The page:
Open Letter to President McKinley by Colored People of Massachusetts
Colored People of Massachusetts.
Colored People of Massachusetts.
The Colored People of Boston and vicinity,through the Colored National League, at a massmeeting held in the Charles Street Church, Tuesdayevening, October 3d, 1899, addressed an Open Letterto President McKinley.
The reading of the letter by Mr. Archibald H.Grimké, Chairman of the Committee, was listened towith marked attention and interest, and at the conclusionof its reading the letter was adopted by themeeting with significant unanimity.
The letter was forwarded to President McKinley,signed by the officers of the meeting and others.
Hon. William McKinley,
President of the United States,
We, colored people of Massachusetts in mass meetingassembled to consider our oppressions and the state of thecountry relative to the same, have resolved to addressourselves to you in an open letter, notwithstandingyour extraordinary, your incomprehensible silence on the2subject of our wrongs in your annual and other messagesto Congress, as in your public utterances to the countryat large. We address ourselves to you, sir, not assuppliants, but as of right, as American citizens, whoseservant you are, and to whom you are bound to listen, andfor whom you are equally bound to speak, and uponoccasion to act, as for any other body of your fellow-countrymenin like circumstances. We ask nothing forourselves at your hands, as chief magistrate of therepublic, to which all American citizens are not entitled.We ask for the enjoyment of life, liberty, and the pursuitof happiness equally with other men. We ask for thefree and full exercise of all the rights of Americanfreemen, guaranteed to us by the Constitution and laws ofthe Union, which you were solemnly sworn to obey andexecute. We ask you for what belongs to us by the highsanction of Constitution and law, and the Democraticgenius of our institutions and civilization. These rightsare everywhere throughout the South denied to us,violently wrested from us by mobs, by lawless legislatures,and nullifying conventions, combinations, and conspiracies,openly, defiantly, under your eyes, in yourconstructive and actual presence. And we demand,which is a part of our rights, protection, security in ourlife, our liberty, and in the pursuit of our individual andsocial happiness under a government, which we are boundto defend in war, and which is equally bound to furnish usin peace protection, at home and abroad.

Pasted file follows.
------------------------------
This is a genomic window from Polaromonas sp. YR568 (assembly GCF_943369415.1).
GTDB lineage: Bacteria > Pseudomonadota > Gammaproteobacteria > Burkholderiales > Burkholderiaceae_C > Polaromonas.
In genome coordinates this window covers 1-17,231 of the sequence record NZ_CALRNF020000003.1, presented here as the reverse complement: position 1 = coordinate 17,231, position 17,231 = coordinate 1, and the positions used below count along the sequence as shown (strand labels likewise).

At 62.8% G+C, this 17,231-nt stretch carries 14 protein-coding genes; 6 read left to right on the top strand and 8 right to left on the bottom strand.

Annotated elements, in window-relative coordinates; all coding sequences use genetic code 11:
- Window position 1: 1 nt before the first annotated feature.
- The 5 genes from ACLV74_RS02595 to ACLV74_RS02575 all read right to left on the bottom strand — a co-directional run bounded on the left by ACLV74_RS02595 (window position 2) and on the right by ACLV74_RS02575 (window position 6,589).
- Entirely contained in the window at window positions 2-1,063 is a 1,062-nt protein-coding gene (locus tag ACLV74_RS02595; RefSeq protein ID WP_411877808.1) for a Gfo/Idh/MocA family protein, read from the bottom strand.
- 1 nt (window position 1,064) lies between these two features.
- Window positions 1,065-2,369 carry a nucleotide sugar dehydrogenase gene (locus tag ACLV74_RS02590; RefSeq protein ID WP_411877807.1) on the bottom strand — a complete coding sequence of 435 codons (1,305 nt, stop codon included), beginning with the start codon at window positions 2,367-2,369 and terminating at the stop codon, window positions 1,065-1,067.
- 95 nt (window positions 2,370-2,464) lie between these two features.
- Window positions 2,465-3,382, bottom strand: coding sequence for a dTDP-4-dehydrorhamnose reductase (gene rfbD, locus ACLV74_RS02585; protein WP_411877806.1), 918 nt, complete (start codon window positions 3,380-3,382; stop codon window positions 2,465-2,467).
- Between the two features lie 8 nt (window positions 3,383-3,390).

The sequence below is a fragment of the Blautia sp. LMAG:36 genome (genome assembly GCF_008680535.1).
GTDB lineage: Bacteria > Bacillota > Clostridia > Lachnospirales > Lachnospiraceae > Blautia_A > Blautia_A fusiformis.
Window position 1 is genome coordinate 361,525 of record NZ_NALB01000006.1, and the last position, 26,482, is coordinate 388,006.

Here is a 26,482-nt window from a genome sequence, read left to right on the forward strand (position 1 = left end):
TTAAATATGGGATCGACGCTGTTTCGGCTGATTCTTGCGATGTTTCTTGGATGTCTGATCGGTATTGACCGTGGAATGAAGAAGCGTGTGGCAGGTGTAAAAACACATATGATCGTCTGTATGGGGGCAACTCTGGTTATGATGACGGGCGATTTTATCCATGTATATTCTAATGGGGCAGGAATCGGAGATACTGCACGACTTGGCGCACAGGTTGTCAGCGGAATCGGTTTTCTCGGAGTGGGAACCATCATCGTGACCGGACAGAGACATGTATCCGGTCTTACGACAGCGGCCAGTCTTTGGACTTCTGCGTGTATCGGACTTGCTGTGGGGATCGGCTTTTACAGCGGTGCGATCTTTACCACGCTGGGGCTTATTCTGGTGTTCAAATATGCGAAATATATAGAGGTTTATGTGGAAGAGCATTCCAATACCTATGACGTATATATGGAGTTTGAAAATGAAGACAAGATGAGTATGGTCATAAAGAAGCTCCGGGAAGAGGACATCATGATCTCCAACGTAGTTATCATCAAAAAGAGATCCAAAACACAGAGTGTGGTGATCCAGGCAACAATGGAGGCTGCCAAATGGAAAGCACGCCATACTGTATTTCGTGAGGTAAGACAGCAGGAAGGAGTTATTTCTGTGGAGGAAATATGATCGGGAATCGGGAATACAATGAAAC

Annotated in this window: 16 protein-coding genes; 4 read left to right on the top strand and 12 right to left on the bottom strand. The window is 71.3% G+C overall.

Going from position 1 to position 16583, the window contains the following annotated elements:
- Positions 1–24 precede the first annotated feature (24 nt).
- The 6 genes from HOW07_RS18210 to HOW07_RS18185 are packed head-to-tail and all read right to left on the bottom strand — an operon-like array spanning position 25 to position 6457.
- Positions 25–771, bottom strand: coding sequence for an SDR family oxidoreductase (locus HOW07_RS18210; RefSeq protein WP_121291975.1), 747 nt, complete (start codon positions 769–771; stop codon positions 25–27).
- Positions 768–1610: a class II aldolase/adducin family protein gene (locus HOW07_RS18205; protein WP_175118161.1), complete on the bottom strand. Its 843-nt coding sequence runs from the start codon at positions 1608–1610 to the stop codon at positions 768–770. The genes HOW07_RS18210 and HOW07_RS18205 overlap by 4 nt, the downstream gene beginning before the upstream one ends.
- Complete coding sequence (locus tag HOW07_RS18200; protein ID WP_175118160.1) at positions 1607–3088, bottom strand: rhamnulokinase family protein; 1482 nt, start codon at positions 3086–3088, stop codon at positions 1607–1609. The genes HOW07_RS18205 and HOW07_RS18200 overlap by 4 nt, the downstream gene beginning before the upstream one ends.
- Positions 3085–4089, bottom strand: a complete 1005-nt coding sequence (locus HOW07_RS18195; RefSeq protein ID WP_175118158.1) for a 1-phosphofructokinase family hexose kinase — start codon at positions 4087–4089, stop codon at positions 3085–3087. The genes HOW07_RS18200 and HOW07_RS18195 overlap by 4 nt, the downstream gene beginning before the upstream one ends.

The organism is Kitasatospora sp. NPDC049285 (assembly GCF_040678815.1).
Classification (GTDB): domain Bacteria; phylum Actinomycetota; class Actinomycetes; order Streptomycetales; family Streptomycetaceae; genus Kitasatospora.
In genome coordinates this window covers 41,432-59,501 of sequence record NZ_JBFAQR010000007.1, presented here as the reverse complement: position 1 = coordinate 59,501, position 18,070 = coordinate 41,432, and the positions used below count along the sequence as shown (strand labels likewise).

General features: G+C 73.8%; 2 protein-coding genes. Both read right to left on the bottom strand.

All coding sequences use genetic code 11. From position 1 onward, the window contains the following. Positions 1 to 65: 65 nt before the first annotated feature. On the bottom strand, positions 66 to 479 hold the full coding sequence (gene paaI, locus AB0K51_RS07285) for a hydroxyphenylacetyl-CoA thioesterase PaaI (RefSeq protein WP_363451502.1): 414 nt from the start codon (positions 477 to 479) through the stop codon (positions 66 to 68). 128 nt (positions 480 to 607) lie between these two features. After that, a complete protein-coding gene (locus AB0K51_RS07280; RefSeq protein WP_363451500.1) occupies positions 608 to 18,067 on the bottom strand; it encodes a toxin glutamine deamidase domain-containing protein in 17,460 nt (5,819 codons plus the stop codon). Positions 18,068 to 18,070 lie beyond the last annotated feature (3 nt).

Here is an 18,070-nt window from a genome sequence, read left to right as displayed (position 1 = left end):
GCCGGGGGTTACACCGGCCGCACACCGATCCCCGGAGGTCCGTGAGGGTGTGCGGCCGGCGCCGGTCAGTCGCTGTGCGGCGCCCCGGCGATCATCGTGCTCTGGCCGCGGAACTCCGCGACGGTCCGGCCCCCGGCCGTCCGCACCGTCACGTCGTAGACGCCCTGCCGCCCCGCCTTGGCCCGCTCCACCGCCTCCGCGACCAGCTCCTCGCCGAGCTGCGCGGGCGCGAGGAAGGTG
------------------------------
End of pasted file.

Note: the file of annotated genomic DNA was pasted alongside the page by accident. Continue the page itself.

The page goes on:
We have suffered, sir,—God knows how much wehave suffered!—since your accession to office, at the handsof a country professing to be Christian, but which is notChristian, from the hate and violence of a people claimingto be civilized, but who are not civilized, and you haveseen our sufferings, witnessed from your high place ourawful wrongs and miseries, and yet you have at no time3and on no occasion opened your lips in our behalf. Why?we ask. Is it because we are black and weak and despised?Are you silent because without any fault of our own wewere enslaved and held for more than two centuries incruel bondage by your forefathers? Is it because we bearthe marks of those sad generations of Anglo-Saxon brutalityand wickedness, that you do not speak? Is it ourfault that our involuntary servitude produced in us widespreadignorance, poverty and degradation? Are we tobe damned and destroyed by the whites because we haveonly grown the seeds which they planted? Are we tobe damned by bitter laws and destroyed by the madviolence of mobs because we are what white men madeus? And is there no help in the federal arm for us, oreven one word of audible pity, protest and remonstrancein your own breast, Mr. President, or in that of a singlemember of your Cabinet? Black indeed we are, sir, butwe are also men and American citizens.
From the year 1619 the Anglo-Saxon race in Americabegan to sow in the mind of the negro race in Americaseeds of ignorance, poverty and social degradation, andcontinued to do so until the year 1863, when chattelslavery was abolished to save the union of these states.Then northern white men began, in order to form a moreperfect union, to sow this self-same mind of the negro withquite different seeds,—seeds of knowledge and freedom;seeds garnered in the Declaration of Independence for thefeeding of the nations of the earth, such as the naturalequality of all men before the law, their inalienable rightto life, liberty and the pursuit of happiness, and thederivation of the powers of all just governments from theconsent of the governed. These seeds of your own plantingtook root in the mind and heart of the negro, and thecrop of quickening intelligence, desire for wealth, to risein the social scale, to be as other men, to be equal with4them in opportunities and the free play of his powers inthe rivalry of life, was the direct and legitimate result.